9. Iany
    Iany April 3, 2011 at 8:36 pm |

    I’ve been feeling, more than ever, that looking to stars for a reflection of feminist ideals is a bad idea. Lady Gaga looked like a good bet until she started exploiting trans actors in her vids to emphasize her cisgenderedness. I hadn’t heard about La Roux’s ill-thought comment before. She is a good example of someone doing well with fame who doesn’t present as traditionally feminine, shame it does not extend to her thinking.

  10. Claire N
    Claire N April 3, 2011 at 8:42 pm |

    She had short hair, I don’t think she was a lesbian, she wasn’t some big butch woman coming over and going [adopts big butch voice] ‘yeah wicked, you make lesbians alright’, it was a girl with short hair, who wasn’t very girly, who didn’t have a tan, who didn’t have massive boobs, didn’t wear high heels. She was just a girl like the kind of girl I’ve been when I’ve been growing up, and she was saying ‘we think it’s really cool that there’s someone out there who’s a role model for people like us, because there’s no one for us to look up to any more since David Bowie’. I though that’s fucking cool, that’s amazing. Even if my music is retro, or whatever, even if it’s shit, at least there’s someone out there for girls to look up to who doesn’t have boobs and a tan and high heels.”

    Thanks Erika for linking the above!

    I think that while what I have quoted is what some people might relate to–pressure to not wear high heels, be tanned and to not have boobs (lol), I think what precedes it is ultimately full of whiteness and anti-femmeness. For reasons some folks before me have identified in relation to femininity and/or being femme. But yeah not all non-white people or people have colour have access to the femininity that La Roux is deriding. Plus there is some agency to femininity that she might be missing. And yeah she needs to understand that gender representation might not have anything to do with sexuality.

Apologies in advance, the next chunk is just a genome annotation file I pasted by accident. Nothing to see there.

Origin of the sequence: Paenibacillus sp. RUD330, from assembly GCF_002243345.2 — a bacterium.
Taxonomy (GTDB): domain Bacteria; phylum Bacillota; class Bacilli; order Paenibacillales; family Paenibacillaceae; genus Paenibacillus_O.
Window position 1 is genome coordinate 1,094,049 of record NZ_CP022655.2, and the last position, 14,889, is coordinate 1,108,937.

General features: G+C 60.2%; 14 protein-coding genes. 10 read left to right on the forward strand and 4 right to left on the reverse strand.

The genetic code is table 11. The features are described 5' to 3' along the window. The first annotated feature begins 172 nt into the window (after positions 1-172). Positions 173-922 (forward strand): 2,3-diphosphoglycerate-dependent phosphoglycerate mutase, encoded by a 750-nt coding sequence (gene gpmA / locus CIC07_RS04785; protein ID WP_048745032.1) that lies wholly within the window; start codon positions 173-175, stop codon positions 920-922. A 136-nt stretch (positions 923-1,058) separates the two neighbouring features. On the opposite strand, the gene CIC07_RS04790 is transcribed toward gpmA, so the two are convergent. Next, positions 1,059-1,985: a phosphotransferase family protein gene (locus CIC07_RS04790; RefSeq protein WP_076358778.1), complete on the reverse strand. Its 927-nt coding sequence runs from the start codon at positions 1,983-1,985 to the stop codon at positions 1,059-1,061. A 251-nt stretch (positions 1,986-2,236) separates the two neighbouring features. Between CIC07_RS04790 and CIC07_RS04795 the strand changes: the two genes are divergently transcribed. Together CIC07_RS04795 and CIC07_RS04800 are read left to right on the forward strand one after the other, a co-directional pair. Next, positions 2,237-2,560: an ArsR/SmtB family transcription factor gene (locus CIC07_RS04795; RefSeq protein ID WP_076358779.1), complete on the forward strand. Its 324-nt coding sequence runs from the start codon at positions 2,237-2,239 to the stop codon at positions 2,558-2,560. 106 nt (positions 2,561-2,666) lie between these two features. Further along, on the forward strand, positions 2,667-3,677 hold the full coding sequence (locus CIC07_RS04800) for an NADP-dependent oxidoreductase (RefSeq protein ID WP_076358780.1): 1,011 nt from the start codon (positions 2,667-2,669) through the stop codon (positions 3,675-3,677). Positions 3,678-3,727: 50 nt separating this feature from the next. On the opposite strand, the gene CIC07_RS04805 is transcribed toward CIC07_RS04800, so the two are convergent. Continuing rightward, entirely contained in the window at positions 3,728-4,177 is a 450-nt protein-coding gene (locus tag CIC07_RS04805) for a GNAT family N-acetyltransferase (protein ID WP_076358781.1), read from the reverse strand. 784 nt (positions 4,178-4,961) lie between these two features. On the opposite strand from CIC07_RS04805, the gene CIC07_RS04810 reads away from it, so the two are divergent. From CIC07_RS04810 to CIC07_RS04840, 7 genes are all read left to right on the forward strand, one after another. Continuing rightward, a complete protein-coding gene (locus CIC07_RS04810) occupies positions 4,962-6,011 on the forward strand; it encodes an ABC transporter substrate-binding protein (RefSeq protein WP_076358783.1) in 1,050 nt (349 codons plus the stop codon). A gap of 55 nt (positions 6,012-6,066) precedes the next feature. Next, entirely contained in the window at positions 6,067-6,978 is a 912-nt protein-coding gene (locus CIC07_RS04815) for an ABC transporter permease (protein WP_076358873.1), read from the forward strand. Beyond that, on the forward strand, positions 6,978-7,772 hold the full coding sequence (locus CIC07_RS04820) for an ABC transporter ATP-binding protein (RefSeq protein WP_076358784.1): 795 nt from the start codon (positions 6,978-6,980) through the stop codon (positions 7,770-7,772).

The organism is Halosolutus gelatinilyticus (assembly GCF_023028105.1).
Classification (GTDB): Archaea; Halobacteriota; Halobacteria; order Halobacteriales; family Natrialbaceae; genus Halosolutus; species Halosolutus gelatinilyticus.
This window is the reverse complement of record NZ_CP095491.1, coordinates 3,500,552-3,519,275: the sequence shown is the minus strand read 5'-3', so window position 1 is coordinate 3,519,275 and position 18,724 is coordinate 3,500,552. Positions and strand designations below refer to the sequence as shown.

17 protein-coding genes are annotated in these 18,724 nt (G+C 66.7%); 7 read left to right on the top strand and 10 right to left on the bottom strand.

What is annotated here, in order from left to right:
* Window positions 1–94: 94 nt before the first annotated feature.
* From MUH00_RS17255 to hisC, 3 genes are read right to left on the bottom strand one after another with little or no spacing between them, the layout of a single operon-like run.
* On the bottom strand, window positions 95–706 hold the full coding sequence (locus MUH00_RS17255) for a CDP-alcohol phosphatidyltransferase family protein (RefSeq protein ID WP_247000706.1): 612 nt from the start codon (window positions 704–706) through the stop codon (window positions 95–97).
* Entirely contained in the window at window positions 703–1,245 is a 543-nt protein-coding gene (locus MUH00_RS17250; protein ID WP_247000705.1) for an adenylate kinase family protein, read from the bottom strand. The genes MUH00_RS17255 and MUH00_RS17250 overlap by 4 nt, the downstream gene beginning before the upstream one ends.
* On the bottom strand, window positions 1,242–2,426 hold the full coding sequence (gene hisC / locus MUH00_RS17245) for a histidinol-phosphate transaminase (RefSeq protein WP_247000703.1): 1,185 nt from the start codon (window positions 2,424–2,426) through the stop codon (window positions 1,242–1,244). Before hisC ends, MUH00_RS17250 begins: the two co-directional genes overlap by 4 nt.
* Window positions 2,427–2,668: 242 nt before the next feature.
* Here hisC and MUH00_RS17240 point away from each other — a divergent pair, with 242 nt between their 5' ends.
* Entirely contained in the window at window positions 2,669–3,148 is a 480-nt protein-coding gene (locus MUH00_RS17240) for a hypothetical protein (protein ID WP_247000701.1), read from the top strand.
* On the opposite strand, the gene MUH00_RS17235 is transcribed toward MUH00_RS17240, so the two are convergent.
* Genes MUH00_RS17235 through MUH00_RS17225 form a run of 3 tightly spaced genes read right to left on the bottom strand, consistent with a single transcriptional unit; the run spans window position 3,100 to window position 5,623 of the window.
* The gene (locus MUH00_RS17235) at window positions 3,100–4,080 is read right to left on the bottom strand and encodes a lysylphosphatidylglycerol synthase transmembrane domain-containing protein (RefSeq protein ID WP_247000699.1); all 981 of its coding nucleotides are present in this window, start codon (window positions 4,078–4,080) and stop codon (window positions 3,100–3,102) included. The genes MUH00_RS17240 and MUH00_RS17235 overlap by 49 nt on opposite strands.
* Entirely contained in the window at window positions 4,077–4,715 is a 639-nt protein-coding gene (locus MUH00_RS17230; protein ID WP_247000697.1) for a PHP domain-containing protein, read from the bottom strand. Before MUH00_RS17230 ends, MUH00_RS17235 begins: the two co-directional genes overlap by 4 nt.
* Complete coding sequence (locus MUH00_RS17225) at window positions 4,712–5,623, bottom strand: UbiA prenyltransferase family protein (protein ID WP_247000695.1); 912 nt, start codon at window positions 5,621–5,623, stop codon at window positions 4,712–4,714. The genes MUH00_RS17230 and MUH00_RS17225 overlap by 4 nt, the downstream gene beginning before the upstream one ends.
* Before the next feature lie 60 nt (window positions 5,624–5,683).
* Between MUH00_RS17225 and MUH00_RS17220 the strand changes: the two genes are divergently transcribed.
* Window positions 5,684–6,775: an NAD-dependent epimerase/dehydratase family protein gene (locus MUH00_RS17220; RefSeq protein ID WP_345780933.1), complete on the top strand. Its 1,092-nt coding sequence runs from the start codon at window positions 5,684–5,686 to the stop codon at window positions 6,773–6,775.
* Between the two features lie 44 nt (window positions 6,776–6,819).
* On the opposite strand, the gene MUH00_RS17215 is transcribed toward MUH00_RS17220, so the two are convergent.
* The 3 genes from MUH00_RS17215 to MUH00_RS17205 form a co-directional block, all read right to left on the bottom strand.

I read La Roux saying that she’s never felt like a woman or a man. And I agree with what Chally has identified could be perceived as markers of androgyny. Purely because androgyny should not be confused with boyishness or the abscence of the feminine–and because of how the singer categorises her look.

    Ultimately I think her music is middling and I don’t think that looking to pop stars to be some kind of perfect social justice icon works. Thus if people get something out of is being analysed here–that is cool! Really awesome, in fact. It’s just largely rooted in an awful lot of misogyny and femininity hating which is not cool. But yeah whatever, we all like different pop culture folks who have fucked up in myriad ways. In the big scheme of things, that act of liking doesn’t really matter.

  11. Claire N
    Claire N April 3, 2011 at 8:46 pm |